This is seen in sociologist Robert Merton’s theory of the Matthew effect, contending that ‘the rich get richer and the poor get poorer.’
The other critical element of success is self-confidence, Robertson believes. “Facebook’s Mark Zuckerberg knew he was very bright. He didn’t need other people’s approval. He got satisfaction from being smart,” he says.
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“You can generate success experiences for yourself purely internally, and generate the biological benefits of that in your brain. Success and power can make you smarter, because testosterone increases dopamine, which affects the front part of the brain’s functioning. Success can make you smarter, and more able to think of new ideas.”
Failure breeds better things
The merits of failure corner
Cass Phillipps is a proponent that failure and its associated negative experience can be turned into learning experiences that make you more successful.
Cass Phillipps’ start-up was tanking. Just six months after she and her partners launched social media aggregator Trogger, it was clear the company was irrevocably doomed.
“We made all the mistakes that every first-time entrepreneur tends to make,” she recalls. “But I was still telling everybody that my start-up was awesome.”
In the absence of a forum where she could openly discuss Trogger’s demise, Phillipps created FailCon in 2009. Each FailCon event in the US and abroad brings together technology entrepreneurs, software developers, product designers and investors to explore start-up setbacks and how the lessons learnt prime them for future success.
“Failure teaches self-confidence and tenacity. There are people who fail and take it very, very personally, and that makes it hard to recover from it. They are at risk of forever being fearful of taking new risks. That’s what FailCon is trying to change. We tell people, failure’s actually really great.’”
How the failure effect works
Start-up failure is essentially an MBA from the school of hard knocks, Phillipps believes. “People that use failure to become more successful are people that see their failure as a learning experience and recognise, ‘Hey, I got through that, and that was the worst of the worst. Why not start again?’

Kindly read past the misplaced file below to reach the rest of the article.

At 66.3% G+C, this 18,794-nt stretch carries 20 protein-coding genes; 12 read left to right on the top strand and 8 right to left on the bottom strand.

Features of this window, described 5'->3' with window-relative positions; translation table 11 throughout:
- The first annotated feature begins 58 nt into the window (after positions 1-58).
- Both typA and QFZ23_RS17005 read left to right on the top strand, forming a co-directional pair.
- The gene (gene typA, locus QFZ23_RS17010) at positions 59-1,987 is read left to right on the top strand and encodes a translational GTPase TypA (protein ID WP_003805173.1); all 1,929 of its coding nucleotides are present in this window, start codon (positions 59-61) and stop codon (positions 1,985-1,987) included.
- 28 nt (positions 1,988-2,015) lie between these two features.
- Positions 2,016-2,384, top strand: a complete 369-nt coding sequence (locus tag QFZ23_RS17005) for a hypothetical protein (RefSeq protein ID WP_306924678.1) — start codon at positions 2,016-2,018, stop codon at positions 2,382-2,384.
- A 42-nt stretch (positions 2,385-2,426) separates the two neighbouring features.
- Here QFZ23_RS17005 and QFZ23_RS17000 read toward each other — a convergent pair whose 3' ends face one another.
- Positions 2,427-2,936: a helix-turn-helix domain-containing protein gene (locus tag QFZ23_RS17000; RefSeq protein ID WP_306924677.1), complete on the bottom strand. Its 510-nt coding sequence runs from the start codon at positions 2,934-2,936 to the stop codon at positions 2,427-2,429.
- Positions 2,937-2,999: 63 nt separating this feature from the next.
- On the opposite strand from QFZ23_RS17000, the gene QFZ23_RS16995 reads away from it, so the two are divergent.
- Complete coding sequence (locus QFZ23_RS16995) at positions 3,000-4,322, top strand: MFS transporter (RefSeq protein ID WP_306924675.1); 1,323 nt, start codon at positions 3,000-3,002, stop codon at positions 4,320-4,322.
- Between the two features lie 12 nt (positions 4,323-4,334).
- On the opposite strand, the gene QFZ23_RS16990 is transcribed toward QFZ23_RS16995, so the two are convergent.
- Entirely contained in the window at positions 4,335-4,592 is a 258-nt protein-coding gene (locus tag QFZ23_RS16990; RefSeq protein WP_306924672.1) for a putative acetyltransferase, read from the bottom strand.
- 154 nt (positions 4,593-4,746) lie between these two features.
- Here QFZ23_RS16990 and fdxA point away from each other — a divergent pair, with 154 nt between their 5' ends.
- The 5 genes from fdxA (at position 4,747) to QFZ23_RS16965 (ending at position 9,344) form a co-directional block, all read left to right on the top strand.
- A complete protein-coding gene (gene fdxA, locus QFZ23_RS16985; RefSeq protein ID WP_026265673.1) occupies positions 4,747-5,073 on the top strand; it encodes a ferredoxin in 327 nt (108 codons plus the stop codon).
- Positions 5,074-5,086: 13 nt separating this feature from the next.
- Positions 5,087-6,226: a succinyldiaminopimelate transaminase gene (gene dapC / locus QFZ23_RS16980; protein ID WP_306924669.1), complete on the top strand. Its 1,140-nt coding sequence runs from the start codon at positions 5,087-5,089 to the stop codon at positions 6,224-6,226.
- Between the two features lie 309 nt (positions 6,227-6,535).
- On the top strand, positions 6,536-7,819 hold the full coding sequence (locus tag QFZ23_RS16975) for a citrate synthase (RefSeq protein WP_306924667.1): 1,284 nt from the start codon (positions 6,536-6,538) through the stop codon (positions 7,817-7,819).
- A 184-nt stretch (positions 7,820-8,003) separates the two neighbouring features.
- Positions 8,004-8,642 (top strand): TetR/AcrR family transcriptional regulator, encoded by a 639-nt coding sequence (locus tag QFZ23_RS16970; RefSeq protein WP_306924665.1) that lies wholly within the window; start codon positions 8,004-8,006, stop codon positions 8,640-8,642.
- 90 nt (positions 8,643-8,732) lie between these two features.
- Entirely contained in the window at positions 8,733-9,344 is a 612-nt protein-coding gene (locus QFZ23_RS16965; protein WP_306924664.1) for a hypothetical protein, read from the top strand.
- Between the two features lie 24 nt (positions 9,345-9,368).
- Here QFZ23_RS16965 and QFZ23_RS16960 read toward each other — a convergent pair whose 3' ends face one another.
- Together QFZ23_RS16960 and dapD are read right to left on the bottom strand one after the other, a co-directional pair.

But failure isn’t just about building emotional resilience; it’s also about teaching practical lessons. Phillipps says that while many entrepreneurs attempt to build sexy, customer-facing start-ups during their first go-round, their rebound efforts are typically far less flashy and much more no-nonsense, targeting verticals like financial analysis or elderly care.
“They’re not worried about impressing their friends,” she notes. “They’re worried about building a good product.”
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Failure is about gaining much-needed perspective. “The people who bounce back make sure they’re home for dinner every night with their wife or husband. They look after themselves. They make time each year to travel. For a lot of first-time founders, their company is everything to them, and it’s how they define their success. The people who bounce back are able to realise, ‘I can be a great entrepreneur. I can find balance.’”
The benefits of failure
So don’t think of it as failure, Phillipps says. Think of it as the foundation of something far bigger and better.
“Having something fail teaches you to question the decisions you’re making, be more open to alternative options and be more aware of what consequences you might have, so that down the road, you won’t have those consequences again.
“Failure – emotionally and philosophically – gives successful entrepreneurs a drive and sense of self-confidence that they otherwise wouldn’t have. Sh*t can really hit the fan, and they will be able to get through it, because they’ve done it before.”